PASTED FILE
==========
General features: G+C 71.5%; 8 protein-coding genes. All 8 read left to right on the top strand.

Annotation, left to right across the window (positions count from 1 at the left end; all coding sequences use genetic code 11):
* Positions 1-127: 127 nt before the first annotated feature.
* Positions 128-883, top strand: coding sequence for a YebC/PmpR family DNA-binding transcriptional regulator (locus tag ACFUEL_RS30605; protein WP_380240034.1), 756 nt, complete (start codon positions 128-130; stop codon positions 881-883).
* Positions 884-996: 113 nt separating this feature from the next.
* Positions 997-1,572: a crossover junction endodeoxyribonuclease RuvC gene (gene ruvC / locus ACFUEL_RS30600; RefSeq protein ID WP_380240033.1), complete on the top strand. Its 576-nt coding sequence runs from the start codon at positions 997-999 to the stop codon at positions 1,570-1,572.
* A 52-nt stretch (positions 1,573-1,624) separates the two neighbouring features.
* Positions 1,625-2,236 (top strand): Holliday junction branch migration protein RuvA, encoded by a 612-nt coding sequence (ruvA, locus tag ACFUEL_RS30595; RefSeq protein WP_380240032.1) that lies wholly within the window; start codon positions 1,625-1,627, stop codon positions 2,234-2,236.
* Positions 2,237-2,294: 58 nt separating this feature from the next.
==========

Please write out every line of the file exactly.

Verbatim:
General features: G+C 71.5%; 8 protein-coding genes. All 8 read left to right on the top strand.

Annotation, left to right across the window (positions count from 1 at the left end; all coding sequences use genetic code 11):
* Positions 1-127: 127 nt before the first annotated feature.
* Positions 128-883, top strand: coding sequence for a YebC/PmpR family DNA-binding transcriptional regulator (locus tag ACFUEL_RS30605; protein WP_380240034.1), 756 nt, complete (start codon positions 128-130; stop codon positions 881-883).
* Positions 884-996: 113 nt separating this feature from the next.
* Positions 997-1,572: a crossover junction endodeoxyribonuclease RuvC gene (gene ruvC / locus ACFUEL_RS30600; RefSeq protein ID WP_380240033.1), complete on the top strand. Its 576-nt coding sequence runs from the start codon at positions 997-999 to the stop codon at positions 1,570-1,572.
* A 52-nt stretch (positions 1,573-1,624) separates the two neighbouring features.
* Positions 1,625-2,236 (top strand): Holliday junction branch migration protein RuvA, encoded by a 612-nt coding sequence (ruvA, locus tag ACFUEL_RS30595; RefSeq protein WP_380240032.1) that lies wholly within the window; start codon positions 1,625-1,627, stop codon positions 2,234-2,236.
* Positions 2,237-2,294: 58 nt separating this feature from the next.